Kevin and Perry -diagnosed bonkers

Five ways Britain wrecks young people’s mental health.

 This was the screamer in the Grauniad the other day, inviting us, among other things, to buy into the notion that 1 in 3 young persons has mental problems. No surveys, no peer-reviewed statistics, nothing evidential whatsoever to support this claim. And no definition of “mental problems”, whether these be, on the serious end, depression or anorexia; and on the other, worrying about acne, your breath when you’re snogging, or if a tough teacher you’ve just been placed with is going to insist you work hard all term for a change.

With anything but disrespect to adolescents (and I suspect this is the age range where they’re largely deemed to be, all these problems, though again we’re not told) I look at this kind of article with a very jaundiced eye. I was a stroppy and insecure teenager myself, worrying now about school (mostly), now about girls (where? how?), now about my lack of inches (why?), now about the strained relations between my parents (wonderful!!). I was awful. But had anyone suggested that I had mental problems both I and everyone else would have laughed aloud, for this is how these rites of passage for adolescents have always been, not merely in this and the last centuries but probably since Piltdown Man at least.

Underneath this from the columnist: “I spoke to young people up and down the country who told me they felt consistently let down by parents, teachers and healthcare professionals who wrote off their symptoms or failed to take action to prevent distress” (a distinct feel of cherry-picking here) were some interesting btl comments such as: “See, this IS adolescence, isn’t it? < I’m about to become an adult, and how do I do that? How will it be? Can I cope? Will I cope? Is nobody going to come and make me feel better as an adult? How will my distress be alleviated? Everyone is letting me down!>”. Heard that before? Remember saying it yourself? Well, you were mentally ill. Allegedly.

And: “Teenagerdom is dark. That’s why they used to listen to dark music, take drugs, bitch about their parents, become goths, get f**ked off with everybody, rage against the system, write bad poetry, feel alienated and alone and different. This was annoying to adults; but it was good for teenagers. It helped them to become adults. They also used to also be convinced they were the only ones feeling this way.” But you kept it to yourself, chewed it all over with a couple of equally pissed-off mates , made your parents’ lives more or less hell, smoked illicitly, drank as much alcohol as you could steal (woefully little in my case), tried to get your end away (also woefully little in my case), masturbated till your wrist was numb (no comment AT ALL), and emerged around 20 feeling, generally, like a train that’s left a long deep cutting (NOT a tunnel).

That’s what teenagers used to do anyway – now they have “mental health problems”. It’s the New Talking Point for the Chattering Classes. It’s all become externalised, mirroring each other on the internet, diagnosing themselves publicly, vying with each other for attention, who’s maddest?? Then ultimately the uncertainty of hormones galloping round the blood vessels, the unmissable embarrassing body-changes, the angst of not knowing wtf you are becoming ….all this becomes, for people such as the columnist (very well respected in her field), neatly medicalised and compartmentalised. Feeling miserable laddie?You’re mentally ill. Sorry, young lady, there’s nowhere to give you the necessary long-term treatment you and apparently up to one third of adolescents “need”. And it’s the government’s fault. As always.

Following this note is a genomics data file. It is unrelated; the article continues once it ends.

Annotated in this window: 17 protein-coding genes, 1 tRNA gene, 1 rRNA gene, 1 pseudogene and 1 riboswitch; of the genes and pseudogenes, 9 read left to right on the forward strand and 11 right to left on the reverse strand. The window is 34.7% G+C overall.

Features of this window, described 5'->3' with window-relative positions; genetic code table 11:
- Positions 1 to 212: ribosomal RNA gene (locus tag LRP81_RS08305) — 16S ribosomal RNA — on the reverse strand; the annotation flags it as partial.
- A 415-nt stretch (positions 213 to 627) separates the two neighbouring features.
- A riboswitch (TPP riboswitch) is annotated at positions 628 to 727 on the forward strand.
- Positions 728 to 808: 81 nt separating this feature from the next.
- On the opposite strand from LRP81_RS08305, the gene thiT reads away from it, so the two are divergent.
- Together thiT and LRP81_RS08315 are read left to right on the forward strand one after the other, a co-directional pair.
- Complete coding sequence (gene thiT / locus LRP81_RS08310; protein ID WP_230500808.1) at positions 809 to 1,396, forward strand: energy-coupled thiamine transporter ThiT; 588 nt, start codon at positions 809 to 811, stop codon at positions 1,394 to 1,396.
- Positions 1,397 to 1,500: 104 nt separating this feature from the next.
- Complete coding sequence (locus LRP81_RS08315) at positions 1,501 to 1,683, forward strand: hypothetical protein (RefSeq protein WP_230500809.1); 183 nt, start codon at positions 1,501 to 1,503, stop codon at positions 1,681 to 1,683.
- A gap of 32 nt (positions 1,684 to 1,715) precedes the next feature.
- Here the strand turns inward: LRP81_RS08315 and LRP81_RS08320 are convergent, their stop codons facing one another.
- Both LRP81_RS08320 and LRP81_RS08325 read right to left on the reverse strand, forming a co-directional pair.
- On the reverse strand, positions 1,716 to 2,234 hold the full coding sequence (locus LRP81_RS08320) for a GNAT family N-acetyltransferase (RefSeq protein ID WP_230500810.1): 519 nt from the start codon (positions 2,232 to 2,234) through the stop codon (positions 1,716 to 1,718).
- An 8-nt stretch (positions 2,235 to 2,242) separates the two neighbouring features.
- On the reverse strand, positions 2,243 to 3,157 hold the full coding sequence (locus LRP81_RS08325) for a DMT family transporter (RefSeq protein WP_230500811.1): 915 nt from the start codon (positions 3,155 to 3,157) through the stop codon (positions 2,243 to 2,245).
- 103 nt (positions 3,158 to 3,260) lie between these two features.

Beach Boys With A Surfboard

Even the Beach Boys, for all their eternal youthful bounce and sunshine, reveal a bleaker and uncertain edge at times:

There’s a world where I can go and tell my secrets to.

In this world I lock out all my worries and my fears,

Do my dreaming and my scheming,

Lie awake and pray;

Do my crying and my sighing,

Laugh at yesterday.

(In my Room)

And:

Wouldn’t it be nice if we were older.

Then we wouldn’t have to wait so long.

Maybe if we think and wish and hope and pray it might come true…

(Wouldn’t It Be Nice)

Or all the questions full of doubts and worries for the future in “When I Grow up to Be a Man” of which these are just some:

Now I’m young and free, but how will it be

When I grow up to be a man?..

Will my kids be proud or think their old man is really a square?

When they’re out having fun yeah, will I still wanna have my share?

Will I love my wife for the rest of my life

When I grow up to be a man?

No, I’m not deriding the adolescent fears for the future, the uncertainties, the spots, the fuzz-sprouting chins, the puppy fat, the argumentativeness, the onset of fertility, the sheer blazing lust (if only), the frustration over this and much else…Jesus no, I wouldn’t want to endure that again, no sirree Bob. But let’s keep a sense of proportion, please. Mentally ill? Or perfectly normally temporarily abnormal? Anti-government fodder, or mostly tiresome but generally good youngsters growing up with difficulty, uncertain who they are or will be, like those of centuries past across the globe?

You know which makes sense.

( And we know how this young man turned out…)

kevin

 

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